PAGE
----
Let’s take a look at the primary things to consider before buying a sump pump:

Horsepower

The most crucial factor is the pump’s HP. The higher the HP, the more gallons of water per hour it can remove. Hence, this depends on the condition of water logging or water accumulation in your house and gets a pump that will do the job efficiently.

Core Material

Since power units like these pumps are a little investment and a primary need in many households, durability is a major buying factor. Most sump pumps are constructed with heavy-duty materials to ensure their longevity. 

Always look for pumps made of materials like long-lasting thermoplastic or industry-grade cast iron with some coating on top that prevents corrosion from the water.

Not just the outer body, but also consider what the insides of the motor are made of. Stainless steel is corrosion resistant, so it’s an excellent material to check for when it comes to the internal parts of the engine.

Basin Space

Most sump basins in residential buildings are about 30 inches deep and 18-14 inches in diameter. In most cases, these sump basins can fit pumps that allow for pumping between 26 to 30 gallons of water.

The smaller your basin, the more difficult it will be for your pump to work because the basin will fill up pretty quickly and need the pump to keep running. 

Also, if you are planning on getting a submersible pump, you will have to consider the side of the basin even more since the pump needs to be underground in the water.

Switch Type

You will find that sump pumps have digital and manual switches which you can flip to turn your pump on and off. Whichever one you go for depends on your preference. The main job of these switches is essentially the same- to run the pump on and off as needed according to the water levels.

However, digital switches seem to do a better job removing all the water from your sump, unlike manual switch pumps, which turn off after reaching a certain water level. This means that you might still experience a certain level of flooding.

Debris filter

You’re probably aware that in most cases, you will be faced with water accumulation filled with small or large chunks of debris. Some sump pumps come with an inbuilt debris filter which screens out the junk and sucks in only the water. 

The problem is that the suction holes can get clogged with prolonged use. Other pumps also feature a no-screen intake debris filter, which means that it can suck in the solids and eject them out with the water they are currently removing. Pumps with this feature are much more expensive but are more convenient in the long run.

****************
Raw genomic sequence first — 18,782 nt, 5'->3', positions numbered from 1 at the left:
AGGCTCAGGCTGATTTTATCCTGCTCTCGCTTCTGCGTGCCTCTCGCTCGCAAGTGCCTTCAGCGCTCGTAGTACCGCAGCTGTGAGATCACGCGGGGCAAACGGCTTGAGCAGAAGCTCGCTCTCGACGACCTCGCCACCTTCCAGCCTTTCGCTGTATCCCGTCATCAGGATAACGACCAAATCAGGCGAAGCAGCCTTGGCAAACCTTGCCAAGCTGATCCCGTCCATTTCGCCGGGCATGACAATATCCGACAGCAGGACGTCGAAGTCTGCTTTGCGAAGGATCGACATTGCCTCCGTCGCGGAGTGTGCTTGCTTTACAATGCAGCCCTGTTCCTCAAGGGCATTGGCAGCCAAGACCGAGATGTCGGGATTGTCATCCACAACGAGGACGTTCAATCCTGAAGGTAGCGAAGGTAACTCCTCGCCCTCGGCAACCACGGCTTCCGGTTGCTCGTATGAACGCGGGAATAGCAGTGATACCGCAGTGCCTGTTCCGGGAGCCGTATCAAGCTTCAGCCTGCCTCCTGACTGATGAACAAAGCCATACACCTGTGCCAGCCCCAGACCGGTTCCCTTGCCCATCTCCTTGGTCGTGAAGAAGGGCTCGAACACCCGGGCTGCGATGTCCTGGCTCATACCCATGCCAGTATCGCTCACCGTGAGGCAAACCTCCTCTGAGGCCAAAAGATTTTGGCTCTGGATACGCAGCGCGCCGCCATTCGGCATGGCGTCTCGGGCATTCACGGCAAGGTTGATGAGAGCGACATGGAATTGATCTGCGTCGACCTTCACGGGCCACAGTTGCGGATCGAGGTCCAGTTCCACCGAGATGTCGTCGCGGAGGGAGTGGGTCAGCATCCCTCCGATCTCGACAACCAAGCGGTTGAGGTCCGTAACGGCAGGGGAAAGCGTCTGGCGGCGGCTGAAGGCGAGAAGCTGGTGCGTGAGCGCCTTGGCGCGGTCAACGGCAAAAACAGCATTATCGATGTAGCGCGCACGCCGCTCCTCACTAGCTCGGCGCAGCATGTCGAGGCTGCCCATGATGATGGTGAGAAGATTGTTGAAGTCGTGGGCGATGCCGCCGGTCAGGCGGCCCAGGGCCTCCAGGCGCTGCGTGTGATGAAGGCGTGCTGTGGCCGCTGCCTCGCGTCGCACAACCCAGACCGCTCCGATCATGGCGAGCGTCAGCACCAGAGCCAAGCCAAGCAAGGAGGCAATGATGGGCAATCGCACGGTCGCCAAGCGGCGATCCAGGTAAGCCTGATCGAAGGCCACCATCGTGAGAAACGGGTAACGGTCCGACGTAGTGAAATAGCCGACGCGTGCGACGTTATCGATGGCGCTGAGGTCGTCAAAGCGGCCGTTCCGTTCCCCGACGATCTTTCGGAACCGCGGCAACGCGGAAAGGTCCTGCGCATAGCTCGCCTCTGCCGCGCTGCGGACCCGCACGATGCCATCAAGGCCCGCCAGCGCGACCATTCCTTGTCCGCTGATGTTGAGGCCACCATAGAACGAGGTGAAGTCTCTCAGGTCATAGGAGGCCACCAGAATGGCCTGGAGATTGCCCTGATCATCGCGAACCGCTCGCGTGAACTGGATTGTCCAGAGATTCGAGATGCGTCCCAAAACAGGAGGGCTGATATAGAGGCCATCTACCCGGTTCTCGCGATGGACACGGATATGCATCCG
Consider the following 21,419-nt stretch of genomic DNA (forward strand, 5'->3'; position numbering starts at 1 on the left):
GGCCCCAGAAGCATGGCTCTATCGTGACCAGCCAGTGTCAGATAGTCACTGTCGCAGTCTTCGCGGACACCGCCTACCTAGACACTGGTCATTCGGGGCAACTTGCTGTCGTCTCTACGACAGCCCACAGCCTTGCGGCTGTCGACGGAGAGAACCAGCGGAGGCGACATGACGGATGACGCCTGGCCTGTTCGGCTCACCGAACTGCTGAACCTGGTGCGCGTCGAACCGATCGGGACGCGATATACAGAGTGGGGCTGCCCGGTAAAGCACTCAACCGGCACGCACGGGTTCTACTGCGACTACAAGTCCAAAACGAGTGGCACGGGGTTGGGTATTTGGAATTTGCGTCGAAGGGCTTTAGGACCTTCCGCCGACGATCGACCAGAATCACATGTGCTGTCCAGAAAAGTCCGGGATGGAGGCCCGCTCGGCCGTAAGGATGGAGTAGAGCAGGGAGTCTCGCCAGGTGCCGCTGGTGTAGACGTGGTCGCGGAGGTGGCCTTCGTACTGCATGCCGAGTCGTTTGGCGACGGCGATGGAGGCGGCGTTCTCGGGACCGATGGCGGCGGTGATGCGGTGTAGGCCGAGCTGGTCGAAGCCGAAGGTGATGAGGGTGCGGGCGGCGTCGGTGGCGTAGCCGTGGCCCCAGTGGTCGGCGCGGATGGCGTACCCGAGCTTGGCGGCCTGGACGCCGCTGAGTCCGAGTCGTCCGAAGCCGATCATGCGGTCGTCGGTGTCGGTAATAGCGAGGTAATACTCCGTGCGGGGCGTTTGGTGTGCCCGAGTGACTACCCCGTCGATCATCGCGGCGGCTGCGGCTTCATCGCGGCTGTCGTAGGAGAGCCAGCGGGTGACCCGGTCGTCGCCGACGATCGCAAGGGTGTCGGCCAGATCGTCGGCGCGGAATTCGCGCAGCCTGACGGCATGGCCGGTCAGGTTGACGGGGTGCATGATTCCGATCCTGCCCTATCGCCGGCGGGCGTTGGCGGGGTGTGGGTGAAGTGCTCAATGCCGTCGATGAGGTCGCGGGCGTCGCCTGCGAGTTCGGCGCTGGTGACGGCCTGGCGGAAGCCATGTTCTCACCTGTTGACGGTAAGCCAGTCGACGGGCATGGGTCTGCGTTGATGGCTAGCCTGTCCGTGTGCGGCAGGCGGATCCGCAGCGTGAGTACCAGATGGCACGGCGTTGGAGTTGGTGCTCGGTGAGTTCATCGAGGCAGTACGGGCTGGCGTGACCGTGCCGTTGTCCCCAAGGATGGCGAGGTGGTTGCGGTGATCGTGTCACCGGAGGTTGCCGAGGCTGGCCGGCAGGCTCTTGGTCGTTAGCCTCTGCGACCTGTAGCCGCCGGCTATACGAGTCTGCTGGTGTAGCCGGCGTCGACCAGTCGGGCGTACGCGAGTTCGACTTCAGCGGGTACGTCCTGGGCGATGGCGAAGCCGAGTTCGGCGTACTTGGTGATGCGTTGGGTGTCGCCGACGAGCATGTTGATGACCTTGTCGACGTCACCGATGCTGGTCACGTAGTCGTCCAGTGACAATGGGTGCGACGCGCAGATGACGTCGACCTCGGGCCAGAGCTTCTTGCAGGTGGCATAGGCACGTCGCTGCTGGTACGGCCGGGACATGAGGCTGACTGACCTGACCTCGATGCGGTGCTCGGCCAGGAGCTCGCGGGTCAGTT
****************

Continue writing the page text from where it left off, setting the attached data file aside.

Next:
Alerts

This additional feature warns you about the status of the pump and the process of removing water. More advanced pumps even have an alert system that alerts you when the water level rises.

Power Source

Another critical point to consider is the power that these motors consume. These days you will even find energy-efficient pumps that run on low amperage. This will save you a lot of money on your power bill.

You can also consider getting a backup battery to help power the pump when you need to or when there is no power.

What is the best sump pump to buy?

According to our research, the best pumps are submersible ones with high horsepower and a large capacity to pump out water. Also, consider if you can operate the pump via battery because you might also need to use the unit during power outages.

Submersible pumps are more convenient to use and operate, making them more user-friendly, although you will need to have a more extensive basin to submerge the pump underground.

How do I choose the right sump pump?

Before you buy a sump pump, make sure that you consider the size of the sump basin, how much water gets accumulated in the sump and how much you will need to pump out, and also the frequency at which you will need to use the pump.

Accordingly, you can decide if you want to get a pump you can submerge in the water or a pedestal if you have a smaller basin. The amount of water you expect to remove from your basement will also play a massive role in how much HP you want your pump to be.

Do sump pumps smell?

Yes. If you don’t use the sump pump for long durations, it can develop an unpleasant odor. If you don’t keep your sump pump running, bacteria and mold can start to grow, which produces this smell.

How often does a sump pump need to be cleaned?

It would be best to clean your sump pump at least once every year.